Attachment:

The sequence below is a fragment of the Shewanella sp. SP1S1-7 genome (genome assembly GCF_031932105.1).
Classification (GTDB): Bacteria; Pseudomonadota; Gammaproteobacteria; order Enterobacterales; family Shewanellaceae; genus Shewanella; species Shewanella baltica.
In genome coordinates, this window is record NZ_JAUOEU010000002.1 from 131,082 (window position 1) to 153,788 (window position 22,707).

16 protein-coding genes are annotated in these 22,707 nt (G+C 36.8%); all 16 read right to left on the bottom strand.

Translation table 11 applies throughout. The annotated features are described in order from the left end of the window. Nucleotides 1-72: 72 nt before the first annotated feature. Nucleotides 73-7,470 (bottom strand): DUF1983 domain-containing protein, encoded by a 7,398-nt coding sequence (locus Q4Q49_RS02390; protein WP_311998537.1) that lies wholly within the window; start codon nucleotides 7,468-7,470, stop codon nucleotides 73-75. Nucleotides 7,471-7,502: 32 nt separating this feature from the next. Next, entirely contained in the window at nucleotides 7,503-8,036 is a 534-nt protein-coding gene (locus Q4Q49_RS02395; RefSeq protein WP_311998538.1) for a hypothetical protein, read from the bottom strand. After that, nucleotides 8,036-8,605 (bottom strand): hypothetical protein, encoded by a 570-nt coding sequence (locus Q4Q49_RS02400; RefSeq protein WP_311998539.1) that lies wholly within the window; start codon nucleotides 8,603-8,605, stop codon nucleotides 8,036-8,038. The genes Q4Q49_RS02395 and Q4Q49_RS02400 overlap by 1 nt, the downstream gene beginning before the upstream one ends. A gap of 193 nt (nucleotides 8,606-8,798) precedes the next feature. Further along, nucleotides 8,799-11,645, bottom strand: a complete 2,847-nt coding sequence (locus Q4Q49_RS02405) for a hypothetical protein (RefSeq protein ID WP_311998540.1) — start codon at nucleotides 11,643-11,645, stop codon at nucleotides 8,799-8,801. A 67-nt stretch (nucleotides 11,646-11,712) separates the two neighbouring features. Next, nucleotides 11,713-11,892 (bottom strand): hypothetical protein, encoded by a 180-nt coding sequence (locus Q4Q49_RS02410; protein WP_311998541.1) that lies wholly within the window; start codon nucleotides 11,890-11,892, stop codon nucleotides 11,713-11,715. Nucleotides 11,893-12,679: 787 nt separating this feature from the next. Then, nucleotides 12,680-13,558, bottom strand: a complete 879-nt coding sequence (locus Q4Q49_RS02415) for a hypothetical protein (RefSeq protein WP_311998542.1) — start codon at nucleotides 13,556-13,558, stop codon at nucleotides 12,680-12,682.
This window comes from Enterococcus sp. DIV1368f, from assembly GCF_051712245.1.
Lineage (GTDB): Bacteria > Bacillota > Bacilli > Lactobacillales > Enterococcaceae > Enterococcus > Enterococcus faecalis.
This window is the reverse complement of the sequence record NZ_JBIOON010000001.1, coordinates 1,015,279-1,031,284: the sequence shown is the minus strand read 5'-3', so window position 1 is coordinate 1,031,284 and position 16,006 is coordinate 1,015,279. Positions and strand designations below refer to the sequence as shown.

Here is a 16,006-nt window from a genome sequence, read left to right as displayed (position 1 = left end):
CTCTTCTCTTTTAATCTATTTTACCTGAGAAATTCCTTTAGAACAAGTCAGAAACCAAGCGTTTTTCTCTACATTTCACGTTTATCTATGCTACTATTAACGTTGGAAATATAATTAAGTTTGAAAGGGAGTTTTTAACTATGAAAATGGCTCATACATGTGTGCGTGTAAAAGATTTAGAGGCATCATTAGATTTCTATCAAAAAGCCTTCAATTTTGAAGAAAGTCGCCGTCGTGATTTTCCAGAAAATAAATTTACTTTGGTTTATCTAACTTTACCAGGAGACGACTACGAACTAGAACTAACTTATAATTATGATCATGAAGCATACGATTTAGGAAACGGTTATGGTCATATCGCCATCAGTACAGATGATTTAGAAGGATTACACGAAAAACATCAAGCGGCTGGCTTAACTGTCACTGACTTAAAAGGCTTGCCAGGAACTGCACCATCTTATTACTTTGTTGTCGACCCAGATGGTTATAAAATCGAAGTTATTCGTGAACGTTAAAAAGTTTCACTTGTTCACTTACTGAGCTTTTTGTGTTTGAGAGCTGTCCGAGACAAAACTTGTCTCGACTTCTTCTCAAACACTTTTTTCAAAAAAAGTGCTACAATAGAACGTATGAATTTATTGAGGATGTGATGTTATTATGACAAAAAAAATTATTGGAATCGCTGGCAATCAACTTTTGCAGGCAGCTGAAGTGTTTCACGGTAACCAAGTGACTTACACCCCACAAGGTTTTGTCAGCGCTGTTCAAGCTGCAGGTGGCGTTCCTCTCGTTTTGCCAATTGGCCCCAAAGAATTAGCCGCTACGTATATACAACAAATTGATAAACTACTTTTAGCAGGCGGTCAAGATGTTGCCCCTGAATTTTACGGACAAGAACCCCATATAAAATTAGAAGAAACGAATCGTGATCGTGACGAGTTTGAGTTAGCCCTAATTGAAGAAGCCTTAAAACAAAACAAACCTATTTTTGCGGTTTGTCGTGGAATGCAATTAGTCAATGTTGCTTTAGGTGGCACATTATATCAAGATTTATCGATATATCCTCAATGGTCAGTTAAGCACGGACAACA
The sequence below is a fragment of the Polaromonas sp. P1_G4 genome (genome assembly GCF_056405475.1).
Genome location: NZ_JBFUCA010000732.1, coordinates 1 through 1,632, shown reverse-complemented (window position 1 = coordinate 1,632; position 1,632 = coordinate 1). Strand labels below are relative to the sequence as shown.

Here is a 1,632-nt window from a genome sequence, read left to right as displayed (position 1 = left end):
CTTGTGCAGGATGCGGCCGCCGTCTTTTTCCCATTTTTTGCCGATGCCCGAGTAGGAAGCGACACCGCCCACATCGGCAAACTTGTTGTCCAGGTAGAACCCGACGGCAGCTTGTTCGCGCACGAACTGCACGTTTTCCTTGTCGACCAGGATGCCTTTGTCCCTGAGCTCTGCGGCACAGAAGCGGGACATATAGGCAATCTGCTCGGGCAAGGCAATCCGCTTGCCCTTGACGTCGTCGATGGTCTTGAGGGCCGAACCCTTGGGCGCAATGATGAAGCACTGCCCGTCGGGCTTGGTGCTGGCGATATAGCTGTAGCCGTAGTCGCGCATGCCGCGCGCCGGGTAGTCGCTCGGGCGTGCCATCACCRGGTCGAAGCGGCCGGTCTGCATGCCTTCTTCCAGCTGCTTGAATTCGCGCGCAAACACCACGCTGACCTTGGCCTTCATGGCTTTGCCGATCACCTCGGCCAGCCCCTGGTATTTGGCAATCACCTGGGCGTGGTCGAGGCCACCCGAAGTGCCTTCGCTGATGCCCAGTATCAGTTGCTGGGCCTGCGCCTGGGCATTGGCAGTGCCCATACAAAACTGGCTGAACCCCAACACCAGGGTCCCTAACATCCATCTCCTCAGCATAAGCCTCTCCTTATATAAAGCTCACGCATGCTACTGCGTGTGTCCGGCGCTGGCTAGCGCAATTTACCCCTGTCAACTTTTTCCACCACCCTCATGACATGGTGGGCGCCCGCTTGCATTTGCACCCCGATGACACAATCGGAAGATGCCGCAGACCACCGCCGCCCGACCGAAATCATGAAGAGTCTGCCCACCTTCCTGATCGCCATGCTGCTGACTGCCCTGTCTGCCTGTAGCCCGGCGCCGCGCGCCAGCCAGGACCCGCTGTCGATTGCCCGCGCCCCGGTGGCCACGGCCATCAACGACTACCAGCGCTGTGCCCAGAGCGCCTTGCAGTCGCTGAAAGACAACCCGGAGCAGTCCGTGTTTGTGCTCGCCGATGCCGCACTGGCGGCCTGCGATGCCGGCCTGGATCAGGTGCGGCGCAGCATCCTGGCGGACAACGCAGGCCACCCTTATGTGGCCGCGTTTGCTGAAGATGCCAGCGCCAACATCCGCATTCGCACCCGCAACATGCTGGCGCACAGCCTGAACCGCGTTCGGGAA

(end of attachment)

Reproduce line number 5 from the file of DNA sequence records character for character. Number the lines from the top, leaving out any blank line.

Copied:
Translation table 11 applies throughout. The annotated features are described in order from the left end of the window. Nucleotides 1-72: 72 nt before the first annotated feature. Nucleotides 73-7,470 (bottom strand): DUF1983 domain-containing protein, encoded by a 7,398-nt coding sequence (locus Q4Q49_RS02390; protein WP_311998537.1) that lies wholly within the window; start codon nucleotides 7,468-7,470, stop codon nucleotides 73-75. Nucleotides 7,471-7,502: 32 nt separating this feature from the next. Next, entirely contained in the window at nucleotides 7,503-8,036 is a 534-nt protein-coding gene (locus Q4Q49_RS02395; RefSeq protein WP_311998538.1) for a hypothetical protein, read from the bottom strand. After that, nucleotides 8,036-8,605 (bottom strand): hypothetical protein, encoded by a 570-nt coding sequence (locus Q4Q49_RS02400; RefSeq protein WP_311998539.1) that lies wholly within the window; start codon nucleotides 8,603-8,605, stop codon nucleotides 8,036-8,038. The genes Q4Q49_RS02395 and Q4Q49_RS02400 overlap by 1 nt, the downstream gene beginning before the upstream one ends. A gap of 193 nt (nucleotides 8,606-8,798) precedes the next feature. Further along, nucleotides 8,799-11,645, bottom strand: a complete 2,847-nt coding sequence (locus Q4Q49_RS02405) for a hypothetical protein (RefSeq protein ID WP_311998540.1) — start codon at nucleotides 11,643-11,645, stop codon at nucleotides 8,799-8,801. A 67-nt stretch (nucleotides 11,646-11,712) separates the two neighbouring features. Next, nucleotides 11,713-11,892 (bottom strand): hypothetical protein, encoded by a 180-nt coding sequence (locus Q4Q49_RS02410; protein WP_311998541.1) that lies wholly within the window; start codon nucleotides 11,890-11,892, stop codon nucleotides 11,713-11,715. Nucleotides 11,893-12,679: 787 nt separating this feature from the next. Then, nucleotides 12,680-13,558, bottom strand: a complete 879-nt coding sequence (locus Q4Q49_RS02415) for a hypothetical protein (RefSeq protein WP_311998542.1) — start codon at nucleotides 13,556-13,558, stop codon at nucleotides 12,680-12,682.